This introduction leads us to the fact that we should remember all the time that mastering a foreign language, preferably English is nowadays inevitable. An intellectual, a writer, a diplomat, a politician, a businessperson, a media man, a researcher, an academician, and a parliamentarian will lose much if he does not master English or French. For sure he /she will deprive him from a varied and renewed knowledge and deep studies, and will not be able to fully benefit from contemporary instruments of knowledge and information such as International Networks or encyclopedias and electronic means. Arabic is not enough because of limited documentation in contemporary international affairs.
Still, the number of those who master English, in reading, writing and conversation are very limited in the Arab World. Nonetheless, there are so many Arabs who imagine that they are proficient in English, while they are not. Such self-deceit and wishful thing do not endure for long. Concepts, terminology and special usage of English idioms, should be completely mastered by any Arab who is out in the open for international contacts in the spheres of thought, politics, business, arts, science, technology and literature. It was exactly what happened when Arab and Islamic Civilisation prevailed having the upper hand with all thinkers of the world keen and enthusiast to study Arabic because it became the global lingua franca at that time. Consequently, we should be completely aware of what is going on, and what is hatched and devised, not only around us but in the whole globe. We are to be able to say what we want to say to the world, and to convince others by our evidences and logic, instead of what happens now, where a cloudy and hazy dialogue of the deaf takes place. We do not exactly understand what is said to us, and are not able to convey to them what we want to say. Hence, misunderstanding and clashes. It urges some of their thinkers, like Samuel Huntington, to focus on what he called "Clash of civilisations". It is rather a clash of ignorance of other languages and cultures, and sometimes it is a clash of intolerance because of blind fanaticism from either side.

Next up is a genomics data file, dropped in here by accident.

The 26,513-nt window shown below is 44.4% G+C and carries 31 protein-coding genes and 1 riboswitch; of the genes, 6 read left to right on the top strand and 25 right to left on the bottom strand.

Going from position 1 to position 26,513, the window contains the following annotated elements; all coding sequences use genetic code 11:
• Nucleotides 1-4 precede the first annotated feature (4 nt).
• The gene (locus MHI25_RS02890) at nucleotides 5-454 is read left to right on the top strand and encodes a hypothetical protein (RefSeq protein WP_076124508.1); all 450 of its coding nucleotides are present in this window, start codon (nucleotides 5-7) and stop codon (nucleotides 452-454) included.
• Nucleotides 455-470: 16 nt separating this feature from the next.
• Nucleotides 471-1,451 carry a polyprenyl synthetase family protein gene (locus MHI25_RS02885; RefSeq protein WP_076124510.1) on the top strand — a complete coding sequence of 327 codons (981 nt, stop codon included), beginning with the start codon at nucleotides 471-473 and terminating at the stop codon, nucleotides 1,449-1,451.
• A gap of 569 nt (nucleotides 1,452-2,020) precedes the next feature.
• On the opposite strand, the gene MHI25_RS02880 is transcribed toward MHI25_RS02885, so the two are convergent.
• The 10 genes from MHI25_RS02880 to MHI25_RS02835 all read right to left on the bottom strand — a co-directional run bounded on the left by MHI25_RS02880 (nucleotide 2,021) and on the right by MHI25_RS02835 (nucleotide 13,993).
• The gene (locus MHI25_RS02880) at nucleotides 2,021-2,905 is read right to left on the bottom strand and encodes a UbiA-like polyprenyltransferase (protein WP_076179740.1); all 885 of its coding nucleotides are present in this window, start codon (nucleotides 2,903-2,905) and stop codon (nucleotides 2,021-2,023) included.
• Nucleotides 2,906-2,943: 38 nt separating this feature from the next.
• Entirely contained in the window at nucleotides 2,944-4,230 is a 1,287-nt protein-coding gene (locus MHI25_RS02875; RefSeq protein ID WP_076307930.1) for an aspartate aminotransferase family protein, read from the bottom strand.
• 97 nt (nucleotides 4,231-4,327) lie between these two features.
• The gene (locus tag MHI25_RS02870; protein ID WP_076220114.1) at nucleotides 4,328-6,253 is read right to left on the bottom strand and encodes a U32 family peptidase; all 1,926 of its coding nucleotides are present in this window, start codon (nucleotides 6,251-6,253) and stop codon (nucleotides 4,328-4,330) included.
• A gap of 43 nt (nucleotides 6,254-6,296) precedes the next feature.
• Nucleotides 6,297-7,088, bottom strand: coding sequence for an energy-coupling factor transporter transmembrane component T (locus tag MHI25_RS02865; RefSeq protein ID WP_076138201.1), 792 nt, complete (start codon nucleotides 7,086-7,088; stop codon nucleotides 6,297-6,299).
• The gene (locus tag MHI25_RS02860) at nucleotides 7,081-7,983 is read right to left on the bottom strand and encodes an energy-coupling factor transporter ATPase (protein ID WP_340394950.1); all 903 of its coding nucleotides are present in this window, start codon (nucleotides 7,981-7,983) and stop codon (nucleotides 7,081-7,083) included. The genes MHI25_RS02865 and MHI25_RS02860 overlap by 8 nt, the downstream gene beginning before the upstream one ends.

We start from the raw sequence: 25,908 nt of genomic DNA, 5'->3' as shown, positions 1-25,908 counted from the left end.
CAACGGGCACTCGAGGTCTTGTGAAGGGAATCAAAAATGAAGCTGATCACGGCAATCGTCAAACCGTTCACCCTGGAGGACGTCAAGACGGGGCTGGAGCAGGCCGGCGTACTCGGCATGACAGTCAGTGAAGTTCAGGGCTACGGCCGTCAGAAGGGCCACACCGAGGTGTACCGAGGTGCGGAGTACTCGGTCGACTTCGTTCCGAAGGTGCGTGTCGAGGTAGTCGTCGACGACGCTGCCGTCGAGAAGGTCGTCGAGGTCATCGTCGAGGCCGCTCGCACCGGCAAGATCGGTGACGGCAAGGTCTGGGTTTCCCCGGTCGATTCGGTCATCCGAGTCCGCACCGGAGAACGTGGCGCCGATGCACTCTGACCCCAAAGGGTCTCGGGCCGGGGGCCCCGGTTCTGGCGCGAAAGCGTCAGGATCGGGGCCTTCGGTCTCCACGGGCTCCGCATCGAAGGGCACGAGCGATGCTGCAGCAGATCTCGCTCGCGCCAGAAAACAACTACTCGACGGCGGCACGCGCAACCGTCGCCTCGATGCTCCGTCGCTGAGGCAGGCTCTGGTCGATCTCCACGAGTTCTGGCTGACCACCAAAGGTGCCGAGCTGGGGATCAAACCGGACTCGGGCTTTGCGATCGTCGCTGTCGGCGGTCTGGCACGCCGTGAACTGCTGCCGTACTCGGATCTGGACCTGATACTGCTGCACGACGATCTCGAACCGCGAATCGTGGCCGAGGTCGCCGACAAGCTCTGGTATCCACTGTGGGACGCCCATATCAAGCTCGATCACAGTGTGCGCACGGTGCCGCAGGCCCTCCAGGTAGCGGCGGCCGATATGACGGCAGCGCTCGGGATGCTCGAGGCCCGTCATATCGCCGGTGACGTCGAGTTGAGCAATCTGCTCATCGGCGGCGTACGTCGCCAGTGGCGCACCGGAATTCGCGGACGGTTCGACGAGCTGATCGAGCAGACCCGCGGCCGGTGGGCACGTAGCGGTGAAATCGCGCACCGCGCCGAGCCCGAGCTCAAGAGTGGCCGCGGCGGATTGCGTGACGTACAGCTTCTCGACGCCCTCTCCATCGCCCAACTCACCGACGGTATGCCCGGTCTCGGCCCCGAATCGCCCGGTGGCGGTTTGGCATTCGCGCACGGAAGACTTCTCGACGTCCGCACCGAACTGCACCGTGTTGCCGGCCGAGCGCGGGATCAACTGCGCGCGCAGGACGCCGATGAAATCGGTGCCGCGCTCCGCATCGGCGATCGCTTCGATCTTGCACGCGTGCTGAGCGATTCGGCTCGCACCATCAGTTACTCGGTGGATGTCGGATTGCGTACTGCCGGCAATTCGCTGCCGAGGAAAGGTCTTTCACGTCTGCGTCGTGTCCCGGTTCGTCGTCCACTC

On the other hand, we notice that in the field of diplomacy, where interests has supremacy, Ministries of Foreign Affairs in several important countries in the world like USA, Russia, Britain, and China, inter al, are keen to select Arab-speaking ambassadors to be accredited in their embassies in the Arab countries. Is it not a significant message of the importance of mastering foreign languages?
In the Arab World, our educational institutions, of all sorts, have failed to devise a new, practical and interesting method to teach and master our native tongue and foreign languages. Study of languages is now a specialised science with settled rules, but has not yet enjoyed enough attention in our region. It is due to the fact that traditional methods are still used without application of the latest ones which are only applied in a very limited circle of schools and institutes, with exaggerated fees. Teaching languages needs development and modernisation all the time. Teachers should be specialised experts of talent, high calibre and deep experience.
Another deficiency is reflected, in the translation field. Most translators and interpreters in the arena are self-made, and some of them are not talented and they resort to literary and bookish translation which seems unsavory and soulless. Good Interpreters and translators make intercultural communication possible through language, idea, and concept translation. It is important that they understand the substance of translated material in order to do so effectively. They should also be sensitive and considerate to the cultures in which they work. Such translators are very rare in the Arab World, and they are not sufficiently rewarded.